Mr. Pitterman went to Brandeis University and earned his M.A. and Ph.D from Northwestern University.
Jennifer Podkul, Senior Program Officer, Women's Refugee Commission
Jennifer Podkul is the Senior Program Officer for the Migrant Rights and Justice program at the Women’s Refugee Commission where she advocates for policies designed to protect women, children and families seeking protection in the United States. Prior to joining the Women’s Refugee Commission, Jennifer worked as an attorney providing representation to immigrant children in immigration and family court first as an Equal Justice Works Fellow at Ayuda in Washington, D.C. and later as a fellow with Kids in Need of Defense (KIND).
A national expert on issues affecting unaccompanied immigrant children, Jennifer teaches at Georgetown Law School and has published articles, handbooks, and reports on issues related to immigration policies in the United States. She appears frequently in national and local print and broadcast outlets, and presents regularly as an expert.
Jennifer served as a Peace Corps volunteer in Honduras, holds a B.A. in American Studies and Spanish from Franklin and Marshall College and a J.D. with honors from the Washington College of Law, American University, where she was a Public Interest/Public Service Scholar.
Dr. Sarah Polk, Medical Director, Children's Medical Practice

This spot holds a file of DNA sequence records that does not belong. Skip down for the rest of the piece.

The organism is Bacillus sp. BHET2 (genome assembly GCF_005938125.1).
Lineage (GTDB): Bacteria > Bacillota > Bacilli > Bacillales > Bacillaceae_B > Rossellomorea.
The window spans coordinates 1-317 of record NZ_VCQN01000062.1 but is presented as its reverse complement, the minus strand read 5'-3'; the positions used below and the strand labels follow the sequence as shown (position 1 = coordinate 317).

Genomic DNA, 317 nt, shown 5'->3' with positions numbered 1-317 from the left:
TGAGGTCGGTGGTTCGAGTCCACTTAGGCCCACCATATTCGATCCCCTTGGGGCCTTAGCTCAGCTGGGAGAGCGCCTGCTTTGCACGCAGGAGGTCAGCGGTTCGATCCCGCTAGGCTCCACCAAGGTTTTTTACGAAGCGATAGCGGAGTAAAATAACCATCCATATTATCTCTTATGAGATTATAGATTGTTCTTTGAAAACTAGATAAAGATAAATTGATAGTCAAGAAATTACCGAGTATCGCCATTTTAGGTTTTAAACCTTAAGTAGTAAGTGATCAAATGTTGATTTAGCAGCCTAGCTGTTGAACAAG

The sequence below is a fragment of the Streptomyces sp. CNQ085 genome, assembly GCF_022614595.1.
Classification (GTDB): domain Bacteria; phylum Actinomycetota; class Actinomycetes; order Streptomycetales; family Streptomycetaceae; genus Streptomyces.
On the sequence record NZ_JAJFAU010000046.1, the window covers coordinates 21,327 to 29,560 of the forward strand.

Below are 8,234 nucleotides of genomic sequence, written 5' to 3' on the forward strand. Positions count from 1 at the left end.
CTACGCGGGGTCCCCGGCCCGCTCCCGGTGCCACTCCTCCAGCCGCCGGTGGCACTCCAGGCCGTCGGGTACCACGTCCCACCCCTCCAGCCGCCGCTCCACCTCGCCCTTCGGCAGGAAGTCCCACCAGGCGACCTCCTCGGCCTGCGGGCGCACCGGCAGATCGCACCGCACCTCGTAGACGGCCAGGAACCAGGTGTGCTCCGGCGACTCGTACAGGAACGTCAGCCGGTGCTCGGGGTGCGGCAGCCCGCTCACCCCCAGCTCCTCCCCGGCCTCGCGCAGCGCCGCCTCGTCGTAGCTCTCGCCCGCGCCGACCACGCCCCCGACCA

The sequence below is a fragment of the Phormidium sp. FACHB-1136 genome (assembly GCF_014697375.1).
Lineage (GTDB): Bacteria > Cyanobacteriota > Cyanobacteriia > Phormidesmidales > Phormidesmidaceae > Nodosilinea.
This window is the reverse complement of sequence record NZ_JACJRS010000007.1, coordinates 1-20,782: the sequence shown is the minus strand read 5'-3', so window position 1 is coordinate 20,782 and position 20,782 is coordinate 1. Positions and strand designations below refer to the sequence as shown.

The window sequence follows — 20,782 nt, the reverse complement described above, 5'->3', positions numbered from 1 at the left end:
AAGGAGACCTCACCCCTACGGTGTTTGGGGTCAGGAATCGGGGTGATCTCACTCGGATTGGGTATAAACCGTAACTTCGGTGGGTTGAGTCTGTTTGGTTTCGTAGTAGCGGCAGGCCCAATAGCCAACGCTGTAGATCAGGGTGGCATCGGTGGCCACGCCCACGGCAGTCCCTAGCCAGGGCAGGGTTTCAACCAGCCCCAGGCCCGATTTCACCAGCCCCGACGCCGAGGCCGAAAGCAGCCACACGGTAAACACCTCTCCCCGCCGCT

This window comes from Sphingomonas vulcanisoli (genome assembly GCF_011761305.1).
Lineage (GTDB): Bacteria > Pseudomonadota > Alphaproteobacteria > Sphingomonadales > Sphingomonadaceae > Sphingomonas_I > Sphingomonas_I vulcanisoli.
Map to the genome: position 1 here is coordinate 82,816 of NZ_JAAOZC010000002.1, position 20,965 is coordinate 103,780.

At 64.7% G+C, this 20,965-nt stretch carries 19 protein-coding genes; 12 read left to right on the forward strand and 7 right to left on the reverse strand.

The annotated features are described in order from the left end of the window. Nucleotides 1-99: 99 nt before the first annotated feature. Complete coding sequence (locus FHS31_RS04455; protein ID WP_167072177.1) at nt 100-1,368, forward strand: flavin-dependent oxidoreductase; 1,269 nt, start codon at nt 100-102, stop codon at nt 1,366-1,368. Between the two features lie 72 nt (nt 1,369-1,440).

Sarah Polk MD, ScM, MHS serves as a bilingual (English/Spanish) primary care pediatrician and Medical Director of the Children’s Medical Practice. She is as Assistant Professor of Pediatrics at the Johns Hopkins’ School of Medicine. Her overall research interest is optimizing primary care as a means of addressing racial/ethnic health disparities with a particular focus on early childhood obesity prevention and mental health care. Her work as a clinician has familiarized her with the challenges of providing high quality health care to Latino children of immigrants with Limited English Proficiency who comprise the majority of the patient population at the Children’s Medical Practice. This has led to hear involvement in a number of collaborative efforts to address healthcare quality concerns. For example, the Bayview Children’s Medical Practice Latino Family Advisory Board has sustained participation among immigrant, Latina mothers and provided ongoing, applicable feedback to the practice. She previously co-chaired the Hopkins Organization of Latino Awareness the aim of which is to galvanize faculty support around healthcare quality and access improvements for Latino patients. Finally, she and colleagues established Centro SOL the mission of which is to optimize the health of Latinos over their life course through leadership in clinical care, scholarship, education, and advocacy. Furthermore the Center’s vision is linguistically and culturally competent healthcare for Latinos that acknowledges the diversity of the Latino community and respects the dignity of each individual. Dr. Polk received her medical degree at Johns Hopkins and additional training at the Johns Hopkins Bloomberg School of Public Health,